Critical Criminology

, Volume 24, Issue 1, pp 1–18 | Cite as

Critical Punishment Memorialization in Canada

  • Sarah Fiander
  • Ashley Chen
  • Justin Piché
  • Kevin Walby


Recent criminological scholarship on penal history museums has shown how sites of popular culture tend to silence the voices of prisoners and present them in ways that legitimate the deprivation of their liberty. While representations that reinforce the penal status quo are observable at most Canadian penal history sites, there are outliers that situate imprisonment as a form of oppression, and account for prisoners’ struggles and resistance. Drawing on three case studies from a 5-year qualitative research project on Canadian lock-up, jail, prison and penitentiary museums, we discuss what critical punishment memorialization looks like in a context of penal intensification in Canada. We show how such critical representations depend on the historical contextualization of penality as a manifestation of colonialism and/or the incorporation of prisoners’ voices and standpoint. We argue that the critical representations and narratives at these museum sites open up possibilities for the social distance between penal spectators and the incarcerated to be diminished by bringing humanizing prisoner narratives into focus in an otherwise dark tourist space.


Social Distance Corporal Punishment Solitary Confinement Information Panel Museum Staff 
These keywords were added by machine and not by the authors. This process is experimental and the keywords may be updated as the learning algorithm improves.



This study was produced as part of the Carceral Cultures (CC) research initiative ( led by Justin Piché and Kevin Walby, which aims to generate knowledge about Canada’s culture of punishment that informs and gives meaning to penal policies and practices. The project is funded by the Social Sciences and Humanities Research Council of Canada (Grant No. 430-2012-0447). The authors would like to thank CC research team members Catherine Giguère, Adina Ilea and Alex Luscombes for their respective involvement during the data collection phase of this study and photography at La Prison-des-Patriotes, the Peel Art Gallery Museum and Archives, and the Duck Lake Regional Interpretive Centre. We also thank the Editor in Chief and anonymous reviewers of this journal for their constructive feedback on earlier versions of this paper.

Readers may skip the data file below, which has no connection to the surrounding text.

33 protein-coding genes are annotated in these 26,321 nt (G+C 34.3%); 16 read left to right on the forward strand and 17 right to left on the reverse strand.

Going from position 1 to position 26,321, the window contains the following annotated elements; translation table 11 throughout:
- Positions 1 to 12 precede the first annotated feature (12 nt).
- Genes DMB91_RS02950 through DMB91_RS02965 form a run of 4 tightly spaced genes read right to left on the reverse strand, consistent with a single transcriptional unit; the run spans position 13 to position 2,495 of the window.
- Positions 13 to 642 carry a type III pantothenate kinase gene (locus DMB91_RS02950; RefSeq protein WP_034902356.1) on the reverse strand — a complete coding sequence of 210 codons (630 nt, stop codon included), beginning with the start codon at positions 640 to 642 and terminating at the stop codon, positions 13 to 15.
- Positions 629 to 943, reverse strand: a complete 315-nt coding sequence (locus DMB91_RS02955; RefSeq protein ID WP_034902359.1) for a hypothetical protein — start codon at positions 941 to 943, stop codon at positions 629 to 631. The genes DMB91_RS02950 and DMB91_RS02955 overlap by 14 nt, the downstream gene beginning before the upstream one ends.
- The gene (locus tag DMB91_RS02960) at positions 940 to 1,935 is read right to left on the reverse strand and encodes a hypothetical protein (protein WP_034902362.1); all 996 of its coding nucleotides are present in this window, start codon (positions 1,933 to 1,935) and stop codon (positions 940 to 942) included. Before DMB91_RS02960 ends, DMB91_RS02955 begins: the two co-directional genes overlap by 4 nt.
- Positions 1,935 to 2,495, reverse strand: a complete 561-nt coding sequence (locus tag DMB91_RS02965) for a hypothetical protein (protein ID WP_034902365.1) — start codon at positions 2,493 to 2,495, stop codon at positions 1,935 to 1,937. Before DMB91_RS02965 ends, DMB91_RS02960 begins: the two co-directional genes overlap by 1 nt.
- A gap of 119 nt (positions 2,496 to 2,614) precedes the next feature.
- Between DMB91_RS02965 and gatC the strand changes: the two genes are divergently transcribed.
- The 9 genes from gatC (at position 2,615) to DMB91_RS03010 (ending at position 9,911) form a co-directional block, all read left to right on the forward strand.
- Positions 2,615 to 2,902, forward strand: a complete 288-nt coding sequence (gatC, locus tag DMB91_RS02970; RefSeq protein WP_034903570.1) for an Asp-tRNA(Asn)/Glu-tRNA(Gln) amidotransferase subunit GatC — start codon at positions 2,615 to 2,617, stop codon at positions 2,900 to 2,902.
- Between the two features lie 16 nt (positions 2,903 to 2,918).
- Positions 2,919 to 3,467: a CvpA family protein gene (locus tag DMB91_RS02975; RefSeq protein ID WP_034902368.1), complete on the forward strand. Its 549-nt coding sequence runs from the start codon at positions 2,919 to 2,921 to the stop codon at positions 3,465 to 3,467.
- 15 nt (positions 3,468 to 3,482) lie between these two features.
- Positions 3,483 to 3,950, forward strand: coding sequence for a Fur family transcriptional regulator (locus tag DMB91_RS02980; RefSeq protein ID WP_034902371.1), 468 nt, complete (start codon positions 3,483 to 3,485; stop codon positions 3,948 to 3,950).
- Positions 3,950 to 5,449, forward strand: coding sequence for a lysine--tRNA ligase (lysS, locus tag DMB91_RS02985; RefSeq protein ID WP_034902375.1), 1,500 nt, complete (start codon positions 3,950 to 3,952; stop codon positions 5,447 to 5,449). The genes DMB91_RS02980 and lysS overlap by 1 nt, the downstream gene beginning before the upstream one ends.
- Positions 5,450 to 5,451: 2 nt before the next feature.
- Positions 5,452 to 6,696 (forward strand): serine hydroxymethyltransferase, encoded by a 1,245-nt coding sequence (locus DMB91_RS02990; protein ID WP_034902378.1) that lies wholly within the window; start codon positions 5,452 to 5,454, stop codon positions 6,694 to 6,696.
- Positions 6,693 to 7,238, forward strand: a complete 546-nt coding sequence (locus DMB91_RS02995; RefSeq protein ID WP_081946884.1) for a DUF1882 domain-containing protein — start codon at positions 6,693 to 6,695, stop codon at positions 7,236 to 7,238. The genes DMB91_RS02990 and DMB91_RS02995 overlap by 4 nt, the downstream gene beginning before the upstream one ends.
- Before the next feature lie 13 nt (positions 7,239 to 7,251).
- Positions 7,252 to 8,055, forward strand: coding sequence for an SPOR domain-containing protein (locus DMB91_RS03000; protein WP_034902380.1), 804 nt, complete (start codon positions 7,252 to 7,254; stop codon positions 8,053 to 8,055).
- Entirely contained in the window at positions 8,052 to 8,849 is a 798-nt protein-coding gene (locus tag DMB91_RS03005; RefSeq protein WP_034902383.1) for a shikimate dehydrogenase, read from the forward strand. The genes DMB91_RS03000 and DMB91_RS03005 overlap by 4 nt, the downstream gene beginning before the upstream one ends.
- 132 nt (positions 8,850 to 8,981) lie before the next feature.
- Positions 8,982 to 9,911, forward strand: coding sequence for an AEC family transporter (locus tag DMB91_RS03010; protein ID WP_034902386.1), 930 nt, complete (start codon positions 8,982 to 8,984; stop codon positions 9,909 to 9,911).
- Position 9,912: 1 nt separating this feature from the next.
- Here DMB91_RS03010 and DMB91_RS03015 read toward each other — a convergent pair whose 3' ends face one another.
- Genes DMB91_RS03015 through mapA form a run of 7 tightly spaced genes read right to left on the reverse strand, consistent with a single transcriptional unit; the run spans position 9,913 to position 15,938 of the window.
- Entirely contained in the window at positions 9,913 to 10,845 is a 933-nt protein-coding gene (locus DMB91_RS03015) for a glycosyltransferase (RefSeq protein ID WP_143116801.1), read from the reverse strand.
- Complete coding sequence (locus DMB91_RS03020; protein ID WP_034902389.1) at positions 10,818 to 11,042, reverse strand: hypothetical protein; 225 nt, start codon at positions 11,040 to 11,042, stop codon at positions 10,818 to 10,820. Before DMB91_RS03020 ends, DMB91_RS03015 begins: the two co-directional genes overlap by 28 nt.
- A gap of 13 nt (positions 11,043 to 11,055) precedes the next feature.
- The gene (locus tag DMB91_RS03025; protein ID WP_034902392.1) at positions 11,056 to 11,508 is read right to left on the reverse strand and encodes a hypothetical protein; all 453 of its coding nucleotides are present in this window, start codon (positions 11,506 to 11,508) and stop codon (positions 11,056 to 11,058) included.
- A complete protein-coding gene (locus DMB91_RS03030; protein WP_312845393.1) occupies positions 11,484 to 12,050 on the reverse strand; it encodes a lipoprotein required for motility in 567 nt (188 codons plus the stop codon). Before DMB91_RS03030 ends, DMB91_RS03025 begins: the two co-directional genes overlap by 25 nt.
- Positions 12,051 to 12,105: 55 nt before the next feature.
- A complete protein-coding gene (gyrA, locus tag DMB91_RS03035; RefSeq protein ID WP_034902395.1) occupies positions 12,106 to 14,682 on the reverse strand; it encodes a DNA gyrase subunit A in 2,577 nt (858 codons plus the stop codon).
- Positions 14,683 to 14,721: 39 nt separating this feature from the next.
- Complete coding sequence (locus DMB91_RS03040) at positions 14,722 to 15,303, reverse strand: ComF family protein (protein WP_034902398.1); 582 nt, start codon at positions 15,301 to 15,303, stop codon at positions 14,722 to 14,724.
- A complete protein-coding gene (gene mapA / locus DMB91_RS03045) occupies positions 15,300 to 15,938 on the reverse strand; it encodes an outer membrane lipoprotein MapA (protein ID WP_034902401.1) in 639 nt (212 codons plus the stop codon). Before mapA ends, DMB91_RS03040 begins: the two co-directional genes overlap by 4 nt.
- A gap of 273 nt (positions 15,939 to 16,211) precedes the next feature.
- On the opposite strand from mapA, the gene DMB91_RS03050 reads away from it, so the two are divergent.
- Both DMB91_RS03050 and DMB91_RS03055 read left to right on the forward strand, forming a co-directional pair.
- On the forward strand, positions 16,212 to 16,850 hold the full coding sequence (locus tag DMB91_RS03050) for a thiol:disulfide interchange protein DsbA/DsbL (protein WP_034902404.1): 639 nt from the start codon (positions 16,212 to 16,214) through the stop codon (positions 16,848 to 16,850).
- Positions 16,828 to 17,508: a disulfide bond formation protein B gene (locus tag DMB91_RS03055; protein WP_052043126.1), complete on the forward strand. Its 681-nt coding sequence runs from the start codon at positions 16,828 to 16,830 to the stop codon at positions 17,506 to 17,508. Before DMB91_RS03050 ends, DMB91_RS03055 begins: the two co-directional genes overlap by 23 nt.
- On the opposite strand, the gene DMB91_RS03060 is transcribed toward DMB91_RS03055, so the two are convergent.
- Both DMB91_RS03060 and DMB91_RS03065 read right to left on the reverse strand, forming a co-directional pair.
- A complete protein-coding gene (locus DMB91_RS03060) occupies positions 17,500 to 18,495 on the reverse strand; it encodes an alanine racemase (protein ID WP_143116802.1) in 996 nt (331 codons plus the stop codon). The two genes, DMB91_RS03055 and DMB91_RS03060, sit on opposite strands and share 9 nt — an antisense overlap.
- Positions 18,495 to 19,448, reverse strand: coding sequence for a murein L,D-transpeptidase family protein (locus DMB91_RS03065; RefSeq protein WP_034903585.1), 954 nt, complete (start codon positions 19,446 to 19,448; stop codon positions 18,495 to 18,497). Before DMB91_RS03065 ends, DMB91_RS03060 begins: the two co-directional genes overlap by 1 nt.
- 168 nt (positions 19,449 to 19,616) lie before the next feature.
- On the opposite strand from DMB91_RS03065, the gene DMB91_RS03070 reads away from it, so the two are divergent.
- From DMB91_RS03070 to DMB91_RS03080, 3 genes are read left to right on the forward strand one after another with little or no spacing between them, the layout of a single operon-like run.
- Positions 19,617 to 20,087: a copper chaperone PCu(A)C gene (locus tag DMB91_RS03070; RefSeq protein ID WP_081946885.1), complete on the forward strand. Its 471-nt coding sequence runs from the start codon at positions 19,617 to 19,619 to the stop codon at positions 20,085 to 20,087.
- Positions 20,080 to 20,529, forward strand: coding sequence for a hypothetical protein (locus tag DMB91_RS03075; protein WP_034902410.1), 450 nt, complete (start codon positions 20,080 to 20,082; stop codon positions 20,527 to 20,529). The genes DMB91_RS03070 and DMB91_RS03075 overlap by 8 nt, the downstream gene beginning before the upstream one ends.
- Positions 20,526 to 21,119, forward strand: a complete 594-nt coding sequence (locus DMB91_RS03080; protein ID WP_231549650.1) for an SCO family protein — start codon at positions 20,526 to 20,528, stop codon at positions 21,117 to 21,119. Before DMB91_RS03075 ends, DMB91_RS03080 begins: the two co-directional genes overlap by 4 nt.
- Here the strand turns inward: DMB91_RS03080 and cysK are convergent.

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Copyright information

© Springer Science+Business Media Dordrecht 2015

Authors and Affiliations

  • Sarah Fiander
    • 1
  • Ashley Chen
    • 2
  • Justin Piché
    • 2
  • Kevin Walby
    • 3
  1. 1.Department of CriminologyWilfrid Laurier University – BrantfordBrantfordCanada
  2. 2.Department of CriminologyUniversity of OttawaOttawaCanada
  3. 3.Department of Criminal JusticeUniversity of WinnipegWinnipegCanada

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